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Global Axcess Corp. Message Board

  • longtimefollower longtimefollower Feb 28, 2010 1:34 AM Flag

    What is the typical economic growth...

    ....we see in the 4 quarters after a recession (or material "adverse economic cycle"), starting with the first quarter of "strong" growth (5% or higher)? Here's what the statistics show us (conclusions to follow):

    Q4 47 6.2
    Q1 48 6.5
    Q2 48 7.6
    Q3 48 2.2

    Q1 50 17.2
    Q2 50 12.8
    Q3 50 6.8
    Q4 50 7.2

    Q4 54 8.3
    Q1 55 12.0
    Q2 55 6.8
    Q3 55 5.4

    Q3 58 9.7
    Q4 58 9.7
    Q1 59 8.3
    Q2 59 10.5

    Q2 61 7.7
    Q3 61 6.6
    Q4 61 8.4
    Q1 62 7.4

    Q3 75 6.9
    Q4 75 5.3
    Q1 76 9.4
    Q2 76 3.0

    Q4 80 7.6
    Q1 81 8.6
    Q2 81 -3.2
    Q3 81 5.0

    Q1 83 5.1
    Q2 83 9.3
    Q3 83 8.1
    Q4 83 8.5

    1992 (use 4.5% as initial minimum)
    Q1 92 4.5
    Q2 92 4.3
    Q3 92 4.2
    Q4 92 4.3

    Q3 03 6.9
    Q4 03 3.6
    Q1 04 2.8
    Q2 04 2.9

    Q4 09 5.9
    Q1 10 ??
    Q2 10 ??
    Q3 10 ??

    Conclusions: The first 3 quarters, off of a recession, are typically quarters of VERY strong growth. This upswing is particularly pronounced after particularly STRONG recessions (in modern times, that would be '74-75, '81-'82, AND the current recession).

    The typical growth to be expected in the first 3 or so quarters (of 5%+ growth) after a moderate to strong recession is not atypically something on the order of 6-8% per quarter!

    Note the 2001-2002 recession was particularly MILD, hence the weak growth coming out of that. This was similarly the case for 1990-91, generally considered a mild recession.

    It must be emphasized that one can't look at numbers like these in a vaccum....the economic scenario of the particular recession needs to be looked at. Indeed, when I look at the CURRENT scenario we are in, and see a TON of excess capacity that needs to be soaked up, and the LOOSEST MONEY IN MY LIFETIME, there is every reason to believe that confidence will return, bank lending will return, and growth in 2010, for the year, will end up somewhere in the broad range of 5-7%. Could be even higher. (I can't IMAGINE it could be lower than 4%.)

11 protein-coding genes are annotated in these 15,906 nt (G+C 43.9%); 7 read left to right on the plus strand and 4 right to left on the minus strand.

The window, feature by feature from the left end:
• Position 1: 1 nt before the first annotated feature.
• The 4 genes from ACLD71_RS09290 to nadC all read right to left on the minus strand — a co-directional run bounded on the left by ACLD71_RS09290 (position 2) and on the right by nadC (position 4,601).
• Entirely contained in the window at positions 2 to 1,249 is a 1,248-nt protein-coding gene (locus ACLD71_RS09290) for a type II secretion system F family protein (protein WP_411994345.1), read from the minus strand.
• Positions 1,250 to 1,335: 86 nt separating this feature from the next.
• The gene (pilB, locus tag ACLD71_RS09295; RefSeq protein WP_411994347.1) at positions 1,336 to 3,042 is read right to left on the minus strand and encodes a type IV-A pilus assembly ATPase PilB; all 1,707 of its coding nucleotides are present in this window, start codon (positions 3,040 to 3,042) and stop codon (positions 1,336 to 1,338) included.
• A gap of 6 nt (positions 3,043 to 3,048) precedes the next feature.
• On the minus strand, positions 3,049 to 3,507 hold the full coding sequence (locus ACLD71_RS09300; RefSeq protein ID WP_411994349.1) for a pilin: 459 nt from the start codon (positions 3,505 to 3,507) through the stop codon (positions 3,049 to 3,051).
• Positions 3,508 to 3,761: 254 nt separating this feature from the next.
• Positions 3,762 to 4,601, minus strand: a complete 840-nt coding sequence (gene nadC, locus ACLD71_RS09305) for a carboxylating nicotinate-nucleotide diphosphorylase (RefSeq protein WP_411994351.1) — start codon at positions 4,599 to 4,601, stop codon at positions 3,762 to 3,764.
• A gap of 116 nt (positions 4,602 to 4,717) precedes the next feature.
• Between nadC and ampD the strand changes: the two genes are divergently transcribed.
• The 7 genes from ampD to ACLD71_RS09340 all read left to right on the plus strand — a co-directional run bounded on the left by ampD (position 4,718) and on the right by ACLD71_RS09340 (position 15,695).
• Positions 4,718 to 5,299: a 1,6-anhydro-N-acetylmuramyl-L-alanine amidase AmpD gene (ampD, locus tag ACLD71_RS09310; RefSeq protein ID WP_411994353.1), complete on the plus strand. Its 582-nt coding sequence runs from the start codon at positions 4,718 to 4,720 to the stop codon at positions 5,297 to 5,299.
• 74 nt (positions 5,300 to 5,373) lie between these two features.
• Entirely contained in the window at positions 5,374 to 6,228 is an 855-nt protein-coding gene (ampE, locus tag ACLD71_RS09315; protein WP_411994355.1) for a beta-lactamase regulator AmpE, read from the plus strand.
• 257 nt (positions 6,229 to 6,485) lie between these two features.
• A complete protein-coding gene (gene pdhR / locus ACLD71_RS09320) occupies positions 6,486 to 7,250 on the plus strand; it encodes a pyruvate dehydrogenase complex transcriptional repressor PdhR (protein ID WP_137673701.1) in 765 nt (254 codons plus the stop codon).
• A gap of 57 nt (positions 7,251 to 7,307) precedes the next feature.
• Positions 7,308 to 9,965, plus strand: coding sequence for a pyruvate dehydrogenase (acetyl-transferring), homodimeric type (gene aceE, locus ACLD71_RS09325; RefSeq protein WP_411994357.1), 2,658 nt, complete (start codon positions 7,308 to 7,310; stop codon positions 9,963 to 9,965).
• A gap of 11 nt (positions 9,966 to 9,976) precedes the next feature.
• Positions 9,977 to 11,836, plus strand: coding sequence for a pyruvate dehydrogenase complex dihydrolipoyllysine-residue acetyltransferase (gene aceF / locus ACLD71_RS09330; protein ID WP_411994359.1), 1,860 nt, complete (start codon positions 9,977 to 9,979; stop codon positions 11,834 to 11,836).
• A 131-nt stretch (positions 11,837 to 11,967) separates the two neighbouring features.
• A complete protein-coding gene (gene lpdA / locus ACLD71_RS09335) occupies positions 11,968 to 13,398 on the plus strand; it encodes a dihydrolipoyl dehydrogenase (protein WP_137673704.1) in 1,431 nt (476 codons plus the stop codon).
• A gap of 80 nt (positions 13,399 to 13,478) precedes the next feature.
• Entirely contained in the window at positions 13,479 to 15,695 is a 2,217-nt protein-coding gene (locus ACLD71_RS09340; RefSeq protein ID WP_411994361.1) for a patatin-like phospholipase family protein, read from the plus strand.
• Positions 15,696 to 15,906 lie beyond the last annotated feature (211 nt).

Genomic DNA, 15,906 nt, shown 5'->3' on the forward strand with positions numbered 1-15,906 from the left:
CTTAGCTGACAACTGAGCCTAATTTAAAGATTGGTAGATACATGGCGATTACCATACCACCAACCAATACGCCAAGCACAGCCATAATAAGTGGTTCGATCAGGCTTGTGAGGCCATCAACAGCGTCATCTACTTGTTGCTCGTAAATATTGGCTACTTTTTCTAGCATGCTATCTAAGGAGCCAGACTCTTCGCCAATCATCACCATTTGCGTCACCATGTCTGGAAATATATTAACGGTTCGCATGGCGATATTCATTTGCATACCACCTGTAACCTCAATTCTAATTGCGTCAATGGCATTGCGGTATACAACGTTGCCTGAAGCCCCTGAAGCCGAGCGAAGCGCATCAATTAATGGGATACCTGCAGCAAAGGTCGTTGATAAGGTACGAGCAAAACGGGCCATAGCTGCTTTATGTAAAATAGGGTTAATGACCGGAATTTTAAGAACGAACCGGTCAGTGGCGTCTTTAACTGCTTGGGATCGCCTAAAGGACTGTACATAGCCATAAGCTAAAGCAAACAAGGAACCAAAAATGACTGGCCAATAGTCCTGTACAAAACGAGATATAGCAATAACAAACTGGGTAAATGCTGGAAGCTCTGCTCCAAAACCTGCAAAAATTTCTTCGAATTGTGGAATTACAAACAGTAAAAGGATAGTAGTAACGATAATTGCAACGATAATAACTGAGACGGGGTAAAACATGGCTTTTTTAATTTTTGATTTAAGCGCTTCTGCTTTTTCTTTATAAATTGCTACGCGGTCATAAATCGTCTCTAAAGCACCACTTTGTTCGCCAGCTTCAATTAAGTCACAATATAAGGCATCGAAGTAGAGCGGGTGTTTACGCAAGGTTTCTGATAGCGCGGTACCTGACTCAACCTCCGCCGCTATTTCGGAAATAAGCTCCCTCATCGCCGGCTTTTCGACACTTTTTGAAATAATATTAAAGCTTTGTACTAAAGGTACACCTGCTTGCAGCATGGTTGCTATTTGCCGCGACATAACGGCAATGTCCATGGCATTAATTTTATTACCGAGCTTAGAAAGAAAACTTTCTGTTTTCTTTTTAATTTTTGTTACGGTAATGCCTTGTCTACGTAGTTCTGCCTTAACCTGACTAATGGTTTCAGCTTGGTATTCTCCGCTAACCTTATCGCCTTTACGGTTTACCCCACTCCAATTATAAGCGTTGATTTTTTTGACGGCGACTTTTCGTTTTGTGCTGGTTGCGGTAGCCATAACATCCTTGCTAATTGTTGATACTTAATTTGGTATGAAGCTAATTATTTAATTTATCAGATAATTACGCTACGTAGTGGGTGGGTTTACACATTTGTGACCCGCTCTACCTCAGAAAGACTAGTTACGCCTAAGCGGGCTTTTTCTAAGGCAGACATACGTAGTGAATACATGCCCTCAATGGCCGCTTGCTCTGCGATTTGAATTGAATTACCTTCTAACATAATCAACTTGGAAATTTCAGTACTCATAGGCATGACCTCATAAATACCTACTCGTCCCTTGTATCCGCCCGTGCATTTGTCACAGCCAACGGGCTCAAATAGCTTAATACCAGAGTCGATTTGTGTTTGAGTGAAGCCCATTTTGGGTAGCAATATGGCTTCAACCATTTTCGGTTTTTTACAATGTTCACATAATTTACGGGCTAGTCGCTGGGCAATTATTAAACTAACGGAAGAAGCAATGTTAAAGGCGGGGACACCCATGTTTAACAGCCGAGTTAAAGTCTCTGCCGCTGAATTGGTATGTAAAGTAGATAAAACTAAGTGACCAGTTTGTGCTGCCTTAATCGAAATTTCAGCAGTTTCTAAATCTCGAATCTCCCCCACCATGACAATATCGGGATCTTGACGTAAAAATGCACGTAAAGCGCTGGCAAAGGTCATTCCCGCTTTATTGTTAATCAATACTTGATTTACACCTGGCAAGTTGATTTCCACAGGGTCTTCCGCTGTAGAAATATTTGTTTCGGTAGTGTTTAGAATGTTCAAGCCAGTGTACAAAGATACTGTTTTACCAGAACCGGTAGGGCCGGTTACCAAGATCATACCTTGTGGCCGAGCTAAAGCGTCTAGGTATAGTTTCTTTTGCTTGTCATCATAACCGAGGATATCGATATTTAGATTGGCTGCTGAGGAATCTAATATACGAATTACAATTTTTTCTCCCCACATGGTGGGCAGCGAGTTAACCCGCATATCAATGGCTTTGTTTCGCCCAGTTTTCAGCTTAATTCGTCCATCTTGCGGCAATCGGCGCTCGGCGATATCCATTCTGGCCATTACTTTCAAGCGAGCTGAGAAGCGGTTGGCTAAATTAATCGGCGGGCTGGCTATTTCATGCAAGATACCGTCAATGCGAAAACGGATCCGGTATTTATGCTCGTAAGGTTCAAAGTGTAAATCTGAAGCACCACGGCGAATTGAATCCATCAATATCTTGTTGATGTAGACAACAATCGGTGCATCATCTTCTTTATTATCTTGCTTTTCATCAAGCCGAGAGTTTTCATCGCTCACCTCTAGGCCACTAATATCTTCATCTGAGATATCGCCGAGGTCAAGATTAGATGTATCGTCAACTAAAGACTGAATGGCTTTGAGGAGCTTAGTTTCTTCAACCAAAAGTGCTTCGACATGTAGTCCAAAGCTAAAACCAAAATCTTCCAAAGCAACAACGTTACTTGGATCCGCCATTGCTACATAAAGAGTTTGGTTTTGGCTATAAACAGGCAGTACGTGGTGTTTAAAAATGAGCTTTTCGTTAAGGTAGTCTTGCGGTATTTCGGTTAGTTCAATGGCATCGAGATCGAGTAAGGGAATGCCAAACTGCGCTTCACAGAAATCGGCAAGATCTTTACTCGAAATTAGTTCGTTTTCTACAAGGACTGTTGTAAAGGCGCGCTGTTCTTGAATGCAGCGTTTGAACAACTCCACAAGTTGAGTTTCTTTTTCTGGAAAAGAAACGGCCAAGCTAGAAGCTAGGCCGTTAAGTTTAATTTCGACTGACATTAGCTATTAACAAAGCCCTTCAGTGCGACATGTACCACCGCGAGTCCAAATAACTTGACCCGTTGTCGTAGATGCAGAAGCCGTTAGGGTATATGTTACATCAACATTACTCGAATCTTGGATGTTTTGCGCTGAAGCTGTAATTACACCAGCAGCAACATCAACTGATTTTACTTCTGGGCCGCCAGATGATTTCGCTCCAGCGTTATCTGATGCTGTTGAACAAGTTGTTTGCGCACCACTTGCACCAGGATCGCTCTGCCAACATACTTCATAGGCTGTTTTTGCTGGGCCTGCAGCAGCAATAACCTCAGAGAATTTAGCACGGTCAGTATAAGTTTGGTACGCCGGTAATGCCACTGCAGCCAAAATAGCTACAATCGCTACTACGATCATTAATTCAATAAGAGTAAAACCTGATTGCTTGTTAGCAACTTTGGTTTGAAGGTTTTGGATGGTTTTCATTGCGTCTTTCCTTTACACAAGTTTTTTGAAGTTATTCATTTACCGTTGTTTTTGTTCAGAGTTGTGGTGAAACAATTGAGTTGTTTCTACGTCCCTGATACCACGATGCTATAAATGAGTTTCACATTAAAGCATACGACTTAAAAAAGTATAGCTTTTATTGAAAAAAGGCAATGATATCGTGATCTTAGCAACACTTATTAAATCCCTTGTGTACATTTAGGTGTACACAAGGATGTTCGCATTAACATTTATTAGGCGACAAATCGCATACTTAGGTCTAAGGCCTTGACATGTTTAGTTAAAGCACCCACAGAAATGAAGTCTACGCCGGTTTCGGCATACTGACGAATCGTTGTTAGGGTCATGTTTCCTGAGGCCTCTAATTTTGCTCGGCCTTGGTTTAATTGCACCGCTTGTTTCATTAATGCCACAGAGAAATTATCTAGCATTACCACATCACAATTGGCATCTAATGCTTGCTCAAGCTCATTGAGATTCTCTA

Or, one can play the "this time is different" game, wring one's hands, play it "safe," and presume that it couldn't POSSIBLY be a "rip-roaring" recovery, when there is still so much "despair" out there. History would prove such a scenario wrong, though, and probably around 90% of the time.

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    • Questions: 1) Why does excess capacity have to be soaked up? We have had excess Steel capacity for 40 years and it ain't soaking. Answer- It doesn't have to be. 2) You say simultaneously that banks will begin lending again and this is the "loosest money in my lifetime". Which one is it? Can't be both.

      I don't see your Rip-roaring recovery. These are words of unbridled optimism rather than objective analysis.

      • 1 Reply to TheDawgfool
      • Monetary stimulus and bank lending are not the same thing. Bank balance sheets are FLUSH (read this weekend's Barron's before you laugh). So, it is only a matter of bankers' CONFIDENCE returning....and that will happen after another few months of consistently "growing" economic data, which we WILL get. Even the lagging indicator that everyone is foolishly wringing their hands about (because it ALWAYS lags): employment